He started us off with the basics, which I was happy to do. This helped smooth out my toss. I also got some tips on how to juggle two balls in one hand. Once I dial that in on both hands, there’s a three ball pattern I want to learn, where you alternate juggling two balls in each hand, tossing a shared ball from side to side.

That probably didn’t make any sense, and since I don’t know what it’s called I can’t link you to it.

I’ll just have to learn it and post a video someday.

Also, new term I learned today: joggling. It’s a thing!

Elephant Adventure 31: Notice Smells

Everything has a smell. Every location, every being. Every time of day.

I naturally take time to notice the smells I like: fresh air in the morning, the outside world just after a rain, freshly ground coffee.

Freshly ground, because it smells different from whole bean, different from when it’s being brewed, and different from how I drink it, with cream.

Eating is full of smells. I had dinner the other night with someone who is anosmic. “You eat in 3D,” she said, “I eat in 2D.”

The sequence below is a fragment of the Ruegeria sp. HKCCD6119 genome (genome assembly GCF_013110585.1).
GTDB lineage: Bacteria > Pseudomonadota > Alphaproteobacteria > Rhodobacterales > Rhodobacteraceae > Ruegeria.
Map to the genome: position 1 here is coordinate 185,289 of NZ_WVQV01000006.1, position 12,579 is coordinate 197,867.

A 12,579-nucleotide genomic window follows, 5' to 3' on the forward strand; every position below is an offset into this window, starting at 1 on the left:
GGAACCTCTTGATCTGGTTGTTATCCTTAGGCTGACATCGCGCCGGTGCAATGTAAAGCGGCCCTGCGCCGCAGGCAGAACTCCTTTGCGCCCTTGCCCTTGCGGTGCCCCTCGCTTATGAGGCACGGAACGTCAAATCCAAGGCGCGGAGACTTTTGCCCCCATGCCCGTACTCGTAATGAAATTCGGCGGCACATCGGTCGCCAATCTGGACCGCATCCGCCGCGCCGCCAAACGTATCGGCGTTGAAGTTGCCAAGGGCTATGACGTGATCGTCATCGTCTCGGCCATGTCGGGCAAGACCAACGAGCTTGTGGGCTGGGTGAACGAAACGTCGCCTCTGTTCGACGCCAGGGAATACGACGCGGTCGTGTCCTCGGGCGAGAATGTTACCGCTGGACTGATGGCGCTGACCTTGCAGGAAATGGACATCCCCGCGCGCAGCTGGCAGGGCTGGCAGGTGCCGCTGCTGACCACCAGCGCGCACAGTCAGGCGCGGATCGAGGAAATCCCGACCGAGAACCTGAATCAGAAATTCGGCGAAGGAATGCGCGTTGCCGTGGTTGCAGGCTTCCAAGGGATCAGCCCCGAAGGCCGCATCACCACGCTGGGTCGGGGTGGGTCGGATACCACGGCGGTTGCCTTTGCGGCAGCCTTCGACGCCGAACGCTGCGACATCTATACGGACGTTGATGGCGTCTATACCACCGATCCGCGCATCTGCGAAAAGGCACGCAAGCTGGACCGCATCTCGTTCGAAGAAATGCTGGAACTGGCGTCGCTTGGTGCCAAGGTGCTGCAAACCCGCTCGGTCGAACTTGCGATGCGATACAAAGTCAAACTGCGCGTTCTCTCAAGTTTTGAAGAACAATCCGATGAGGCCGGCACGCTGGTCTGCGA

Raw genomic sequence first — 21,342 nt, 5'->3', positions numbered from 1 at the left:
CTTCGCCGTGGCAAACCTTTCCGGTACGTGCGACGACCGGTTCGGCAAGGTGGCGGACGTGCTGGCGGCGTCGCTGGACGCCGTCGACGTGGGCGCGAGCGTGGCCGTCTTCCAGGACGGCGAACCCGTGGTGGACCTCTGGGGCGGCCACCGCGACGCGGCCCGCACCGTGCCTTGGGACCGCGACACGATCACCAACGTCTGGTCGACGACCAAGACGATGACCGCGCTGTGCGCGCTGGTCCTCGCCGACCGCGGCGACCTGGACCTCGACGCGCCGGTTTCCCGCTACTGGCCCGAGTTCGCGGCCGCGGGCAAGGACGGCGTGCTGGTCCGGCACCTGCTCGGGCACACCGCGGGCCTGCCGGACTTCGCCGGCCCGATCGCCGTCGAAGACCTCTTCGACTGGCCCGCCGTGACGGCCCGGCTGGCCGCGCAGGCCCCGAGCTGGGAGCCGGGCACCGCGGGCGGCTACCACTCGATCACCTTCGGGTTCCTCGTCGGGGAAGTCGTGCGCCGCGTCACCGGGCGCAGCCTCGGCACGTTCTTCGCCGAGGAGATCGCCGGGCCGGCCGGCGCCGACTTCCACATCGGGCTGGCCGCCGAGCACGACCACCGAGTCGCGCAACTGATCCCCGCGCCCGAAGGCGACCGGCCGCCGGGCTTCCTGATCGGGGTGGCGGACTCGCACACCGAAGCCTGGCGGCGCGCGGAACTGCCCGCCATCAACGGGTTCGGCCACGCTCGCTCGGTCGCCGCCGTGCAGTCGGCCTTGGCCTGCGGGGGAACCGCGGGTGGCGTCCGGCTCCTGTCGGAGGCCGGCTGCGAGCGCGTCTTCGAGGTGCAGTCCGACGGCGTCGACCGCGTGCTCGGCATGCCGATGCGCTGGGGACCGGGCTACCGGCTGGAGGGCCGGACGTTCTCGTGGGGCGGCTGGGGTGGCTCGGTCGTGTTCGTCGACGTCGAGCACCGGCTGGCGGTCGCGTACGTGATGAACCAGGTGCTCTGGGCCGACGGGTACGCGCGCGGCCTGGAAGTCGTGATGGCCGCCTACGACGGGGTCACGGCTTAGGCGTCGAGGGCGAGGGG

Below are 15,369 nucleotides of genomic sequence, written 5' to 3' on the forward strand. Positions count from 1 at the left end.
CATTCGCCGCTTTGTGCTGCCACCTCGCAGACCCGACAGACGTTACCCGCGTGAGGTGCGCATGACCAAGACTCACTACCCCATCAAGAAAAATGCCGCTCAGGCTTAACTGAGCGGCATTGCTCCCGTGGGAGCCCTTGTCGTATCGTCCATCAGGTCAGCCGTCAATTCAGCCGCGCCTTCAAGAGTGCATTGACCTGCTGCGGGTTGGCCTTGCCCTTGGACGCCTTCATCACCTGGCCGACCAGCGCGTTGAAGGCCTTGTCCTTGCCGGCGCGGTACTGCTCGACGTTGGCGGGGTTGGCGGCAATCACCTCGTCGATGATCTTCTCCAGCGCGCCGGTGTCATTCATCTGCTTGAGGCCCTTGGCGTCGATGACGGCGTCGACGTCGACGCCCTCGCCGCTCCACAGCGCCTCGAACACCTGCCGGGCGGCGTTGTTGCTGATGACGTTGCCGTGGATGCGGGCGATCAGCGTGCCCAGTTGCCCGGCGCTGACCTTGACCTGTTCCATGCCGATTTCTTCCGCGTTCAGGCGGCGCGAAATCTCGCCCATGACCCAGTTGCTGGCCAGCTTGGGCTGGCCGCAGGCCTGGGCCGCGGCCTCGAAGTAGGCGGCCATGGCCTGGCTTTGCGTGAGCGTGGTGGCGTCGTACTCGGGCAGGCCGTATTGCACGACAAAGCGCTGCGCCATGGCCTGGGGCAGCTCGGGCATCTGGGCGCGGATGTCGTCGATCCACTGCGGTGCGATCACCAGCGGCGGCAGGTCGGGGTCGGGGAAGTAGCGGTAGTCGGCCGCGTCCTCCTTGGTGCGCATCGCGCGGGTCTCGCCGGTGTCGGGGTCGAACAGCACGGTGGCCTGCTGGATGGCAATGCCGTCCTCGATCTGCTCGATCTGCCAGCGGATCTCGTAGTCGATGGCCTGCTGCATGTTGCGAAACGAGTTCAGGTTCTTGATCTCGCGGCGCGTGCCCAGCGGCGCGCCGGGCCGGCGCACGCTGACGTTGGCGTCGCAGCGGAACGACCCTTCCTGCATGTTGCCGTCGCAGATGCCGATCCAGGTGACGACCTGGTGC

Sometimes, smells happen all at once. As I stepped off the train the other night, I smelled popcorn from the nearby theater, meat grilling at the restaurant next door, exhaust from the train engine, cigarette smoke, urine in the stairwell. All in the span of about 10 seconds.

The book talked about how smells trigger memories and emotions. I didn’t encounter any smells of this type over the past week, but I agree. When my sister and I were little, we used the term “Mommy smell”. I couldn’t describe it to you then or now, but my nose will never forget it.

My gyms have a smell. They hockey rink has a smell. They register as familiar, tell me where I am, and resonate with my definition of self. What am I doing here, why am I doing it, and who is the person I am crafting?

Tennis balls have a smell. They take me back to high school, when being a tennis player was part of my definition of self.

I never considered smells to have a connection with identity. Interesting. Thanks, Adventure 31!

Elephant Adventure 32: This Person Could Die Tonight

Elephant Adventure 30: Defining and Defending

Become aware of how you define yourself and defend yourself and your personal territory.

My introspective self found this exercise really interesting.

See what I did there? I defined myself.

I define myself in various ways. Some of these definitions determine what I publish here, and on social media. Others affect my actions, decisions, and interactions. I check my definition of self every morning when I plan my day.

When I consciously determine what to do, I’m guided by how I define myself.